Egg-eating snakes are very unique pets that we find quite interesting. Caring for one is fairly straightforward, but their egg-only diet is something that many owners aren’t used to!
Because of this noticeable difference, these reptiles appeal to those who want a slightly different experience when it comes to snake ownership.
This guide will teach you everything there is to know about African egg-eating snake care. It covers all the facts you need to help these friendly and gentle creatures thrive!
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If you don’t love the idea of feeding a pet snake live animals, the African egg-eating snake (Dasypeltis scabra) is a good alternative to other predatory species. As their name would suggest, these snakes feed exclusively on the eggs of birds!
Endemic to sub-Saharan African and the Middle East, the egg-eating snake has a pretty wide distribution. They’re often seen living on the edges of forests and savannas where they have easy access to bird nests.
Non-venomous and generally docile, these are wonderful pet snakes to own. They are beautiful creatures with some unique behaviors and lifestyle habits that any reptile lover will enjoy.
Appearance & Colors
Technically speaking, there are over 16 different egg-eating snake species throughout Africa. But the Dasypeltis scabra is the most widespread (and the species that’s most commonly kept as a pet).
The body of this snake is covered in grayish-brown scales, which help it blend in with the dry brush of their natural habitat. The base color is broken up with spots and subtle bands of black or dark brown. On the bellies, the scales are white.
While many snake species have triangular heads, that’s not the case with the egg-eating snake. Its head is relatively small, rounded, and uniform with the rest of the body.
African egg-eaters have keeled scales, which is not unusual for snakes of this size. Oftentimes, these creatures will rub those scales together to create a hissing sound. It’s a defense mechanism used to ward off potential threats!
Expert Tip: One of the things that many owners like about these snakes is their wide and expressive eyes. Depending on the situation, they can either look quite cute or extremely intense!
In captivity, the average egg-eating snake lifespan is typically between 10 and 15 years. This is the average lifespan for a snake that has received proper care and attention (and wasn’t purchased from a low-quality seller).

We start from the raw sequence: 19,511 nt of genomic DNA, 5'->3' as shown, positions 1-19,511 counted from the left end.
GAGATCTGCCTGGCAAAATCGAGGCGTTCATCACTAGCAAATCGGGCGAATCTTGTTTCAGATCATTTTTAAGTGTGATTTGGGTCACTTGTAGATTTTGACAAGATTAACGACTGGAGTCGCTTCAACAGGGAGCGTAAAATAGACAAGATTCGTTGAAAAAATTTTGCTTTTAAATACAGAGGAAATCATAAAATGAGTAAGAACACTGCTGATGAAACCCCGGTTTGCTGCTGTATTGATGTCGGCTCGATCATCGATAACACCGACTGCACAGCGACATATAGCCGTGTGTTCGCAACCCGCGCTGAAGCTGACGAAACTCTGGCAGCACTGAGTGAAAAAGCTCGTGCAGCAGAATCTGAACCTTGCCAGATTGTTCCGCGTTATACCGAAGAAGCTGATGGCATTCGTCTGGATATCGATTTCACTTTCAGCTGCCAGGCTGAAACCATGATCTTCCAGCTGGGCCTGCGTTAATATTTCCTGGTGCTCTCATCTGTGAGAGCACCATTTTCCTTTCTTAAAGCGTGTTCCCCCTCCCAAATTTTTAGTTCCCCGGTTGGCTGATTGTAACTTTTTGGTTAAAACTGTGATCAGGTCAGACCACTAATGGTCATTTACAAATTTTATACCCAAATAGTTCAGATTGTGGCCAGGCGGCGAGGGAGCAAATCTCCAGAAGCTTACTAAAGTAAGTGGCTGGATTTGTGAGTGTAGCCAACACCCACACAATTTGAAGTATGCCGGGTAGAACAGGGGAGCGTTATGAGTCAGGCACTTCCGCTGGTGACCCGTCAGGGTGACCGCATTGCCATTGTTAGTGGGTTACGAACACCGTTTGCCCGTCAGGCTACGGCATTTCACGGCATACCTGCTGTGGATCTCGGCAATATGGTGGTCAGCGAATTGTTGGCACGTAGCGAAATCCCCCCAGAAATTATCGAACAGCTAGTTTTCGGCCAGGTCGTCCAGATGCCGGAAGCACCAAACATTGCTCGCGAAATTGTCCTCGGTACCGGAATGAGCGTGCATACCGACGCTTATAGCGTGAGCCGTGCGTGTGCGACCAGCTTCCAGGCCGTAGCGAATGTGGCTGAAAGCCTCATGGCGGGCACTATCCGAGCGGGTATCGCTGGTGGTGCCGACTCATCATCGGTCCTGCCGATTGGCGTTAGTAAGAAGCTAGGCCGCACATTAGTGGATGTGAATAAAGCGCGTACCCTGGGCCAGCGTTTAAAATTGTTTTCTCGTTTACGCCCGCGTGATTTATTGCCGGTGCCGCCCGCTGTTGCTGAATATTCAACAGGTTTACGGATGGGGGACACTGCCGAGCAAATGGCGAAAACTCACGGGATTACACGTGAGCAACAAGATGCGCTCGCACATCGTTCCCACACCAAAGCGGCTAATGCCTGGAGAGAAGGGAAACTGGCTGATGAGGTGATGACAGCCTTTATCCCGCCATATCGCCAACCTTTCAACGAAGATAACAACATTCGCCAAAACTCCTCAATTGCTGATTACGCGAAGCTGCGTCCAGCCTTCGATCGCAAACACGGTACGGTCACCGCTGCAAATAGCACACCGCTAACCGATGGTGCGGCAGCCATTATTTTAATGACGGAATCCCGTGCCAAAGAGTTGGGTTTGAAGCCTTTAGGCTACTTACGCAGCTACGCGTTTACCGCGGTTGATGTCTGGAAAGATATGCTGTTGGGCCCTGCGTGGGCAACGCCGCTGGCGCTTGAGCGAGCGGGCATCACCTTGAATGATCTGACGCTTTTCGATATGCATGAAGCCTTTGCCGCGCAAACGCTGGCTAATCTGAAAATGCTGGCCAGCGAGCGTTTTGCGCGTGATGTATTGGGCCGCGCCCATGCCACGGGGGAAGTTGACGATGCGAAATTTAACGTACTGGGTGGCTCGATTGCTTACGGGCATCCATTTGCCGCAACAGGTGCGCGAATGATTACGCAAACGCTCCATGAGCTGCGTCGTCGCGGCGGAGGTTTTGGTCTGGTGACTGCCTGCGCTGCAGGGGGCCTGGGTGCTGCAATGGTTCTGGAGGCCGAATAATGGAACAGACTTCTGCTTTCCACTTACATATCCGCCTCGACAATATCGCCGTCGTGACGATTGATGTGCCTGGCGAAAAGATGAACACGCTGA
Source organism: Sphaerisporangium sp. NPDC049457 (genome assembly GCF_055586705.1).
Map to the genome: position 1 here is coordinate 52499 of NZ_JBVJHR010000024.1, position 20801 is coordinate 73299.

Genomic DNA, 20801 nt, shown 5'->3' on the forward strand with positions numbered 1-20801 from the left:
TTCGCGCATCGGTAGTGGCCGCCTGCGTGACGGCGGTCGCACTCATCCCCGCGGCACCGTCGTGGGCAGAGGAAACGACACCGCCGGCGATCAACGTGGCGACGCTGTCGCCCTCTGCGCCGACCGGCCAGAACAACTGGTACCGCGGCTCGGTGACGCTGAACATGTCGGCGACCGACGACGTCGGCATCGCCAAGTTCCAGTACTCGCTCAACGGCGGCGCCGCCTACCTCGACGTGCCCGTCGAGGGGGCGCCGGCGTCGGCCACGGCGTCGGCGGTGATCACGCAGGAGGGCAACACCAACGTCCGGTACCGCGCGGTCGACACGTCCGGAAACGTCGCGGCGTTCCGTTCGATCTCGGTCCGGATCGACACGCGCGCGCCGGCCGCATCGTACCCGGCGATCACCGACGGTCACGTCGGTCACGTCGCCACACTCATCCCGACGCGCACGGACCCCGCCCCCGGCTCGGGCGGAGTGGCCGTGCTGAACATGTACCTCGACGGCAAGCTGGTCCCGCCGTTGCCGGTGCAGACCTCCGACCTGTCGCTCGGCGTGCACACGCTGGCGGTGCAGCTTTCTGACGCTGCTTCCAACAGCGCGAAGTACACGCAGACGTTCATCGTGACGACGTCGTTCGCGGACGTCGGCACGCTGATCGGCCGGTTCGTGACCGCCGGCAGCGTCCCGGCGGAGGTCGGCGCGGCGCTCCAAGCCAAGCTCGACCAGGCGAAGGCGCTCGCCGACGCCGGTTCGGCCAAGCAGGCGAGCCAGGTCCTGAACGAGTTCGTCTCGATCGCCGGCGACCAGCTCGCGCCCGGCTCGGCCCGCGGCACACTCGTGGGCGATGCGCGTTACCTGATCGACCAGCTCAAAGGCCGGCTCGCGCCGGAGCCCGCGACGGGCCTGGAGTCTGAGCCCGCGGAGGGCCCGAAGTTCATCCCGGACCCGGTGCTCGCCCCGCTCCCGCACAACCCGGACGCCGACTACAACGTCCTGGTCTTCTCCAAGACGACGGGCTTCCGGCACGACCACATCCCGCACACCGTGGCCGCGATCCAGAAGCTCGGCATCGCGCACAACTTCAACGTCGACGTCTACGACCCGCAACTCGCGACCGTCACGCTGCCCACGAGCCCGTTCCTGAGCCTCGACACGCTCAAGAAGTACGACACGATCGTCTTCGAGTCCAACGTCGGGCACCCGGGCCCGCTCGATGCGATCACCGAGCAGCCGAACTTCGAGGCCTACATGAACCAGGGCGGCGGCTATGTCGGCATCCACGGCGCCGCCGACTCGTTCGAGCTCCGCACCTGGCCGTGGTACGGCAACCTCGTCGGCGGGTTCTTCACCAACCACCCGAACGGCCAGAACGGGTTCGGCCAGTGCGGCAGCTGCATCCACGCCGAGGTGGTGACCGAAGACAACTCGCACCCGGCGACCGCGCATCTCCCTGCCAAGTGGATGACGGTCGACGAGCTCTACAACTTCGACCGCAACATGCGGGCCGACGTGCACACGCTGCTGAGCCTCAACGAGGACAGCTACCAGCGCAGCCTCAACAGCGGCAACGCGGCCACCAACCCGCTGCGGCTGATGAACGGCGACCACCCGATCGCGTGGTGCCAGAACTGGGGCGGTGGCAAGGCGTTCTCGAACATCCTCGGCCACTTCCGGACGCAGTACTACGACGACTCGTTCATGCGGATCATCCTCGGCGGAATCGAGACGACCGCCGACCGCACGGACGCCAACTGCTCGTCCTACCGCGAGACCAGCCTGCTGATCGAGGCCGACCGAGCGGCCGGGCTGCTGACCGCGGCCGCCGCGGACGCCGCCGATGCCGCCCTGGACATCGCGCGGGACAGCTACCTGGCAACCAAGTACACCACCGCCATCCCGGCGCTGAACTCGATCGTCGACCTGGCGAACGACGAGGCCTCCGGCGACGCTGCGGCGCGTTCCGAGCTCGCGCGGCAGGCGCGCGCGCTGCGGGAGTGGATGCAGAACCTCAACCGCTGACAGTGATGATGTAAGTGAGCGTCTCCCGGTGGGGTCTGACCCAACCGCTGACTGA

As always, there are no guarantees. Like any other pet, African egg-eating snakes will respond negatively to poor living conditions and an incorrect diet! If you don’t cover their basic needs, these snakes will likely suffer from disease and die prematurely.
The average size of an egg-eating snake is 24 to 30 inches. Females tend to be a bit larger than males, and will grow to the upper end of the size spectrum far more regularly. This makes determining their gender a bit more simple.
Expert Tip: Size is primarily determined by the quality of care these snakes receive as well as their genetics. You can increase the chance of getting a pet with great genetics by purchasing from a reputable seller or breeder.
Egg-Eating Snake Care
Whether you’re a seasoned snake-owner or a complete novice, egg-eating snake care is definitely a unique experience. They’re not too difficult, but there’s no denying that this species has different needs than many other snakes in the trade.
Luckily, egg-eating snakes are quite hardy and undemanding. As long as you follow these care guidelines, your snake should have no problem staying happy and healthy.
You don’t need a massive enclosure for the egg-eating snake. A standard 20-gallon tank or vivarium works just fine.
Focus more on length than height. African egg-eating snakes do climb, but they are largely terrestrial. Thus, they need more floor space than climbing space.
We recommend getting a tank that’s no smaller than 24 inches wide, about 18 inches deep, and 12 inches tall. A reptile enclosure with a front-facing door is best.
Expert Tip: You can always use a large plastic tub as well. Whatever you use, don’t forget to make sure that the enclosure has adequate ventilation for humidity management!
A habitat setup that mimics their natural environment is ideal for egg-eating snakes (obviously). But because their natural distribution is so wide, it’s tough to pinpoint the exact biotype to mimic. That said, basic natural decor should be enough to keep your snake happy and well-stimulated.
Start with a thin layer of substrate. You can use snake-safe bedding, aspen shavings, or even bark shaving. These snakes are not burrowers, so you only need about an inch of substrate.
Then, add sticks, thick branches, and some vines. Your snake will use those additions as climbing surfaces every once in a while. This will help them feel more at home and provide them with additional enrichment.
Vegetation is next! You can add live plants, but make sure they are durable. Egg-eaters have a penchant for destroying delicate plants. To keep things simple, you can utilize soft silk plants instead.
To finish off the enclosure, add a few hide boxes. These boxes should be large enough for the snake to curl up in. Place one on the cool side, one on the hot side, and one in the middle. Stuff the middle hide box with some damp moss to create a more humid environment inside.
Expert Tip: Hide boxes are critical for temperature regulation, but also because they give your egg-eating snake a place to hide and digest. Without them, your pet will live in a constant state of stress (which can cause health complications)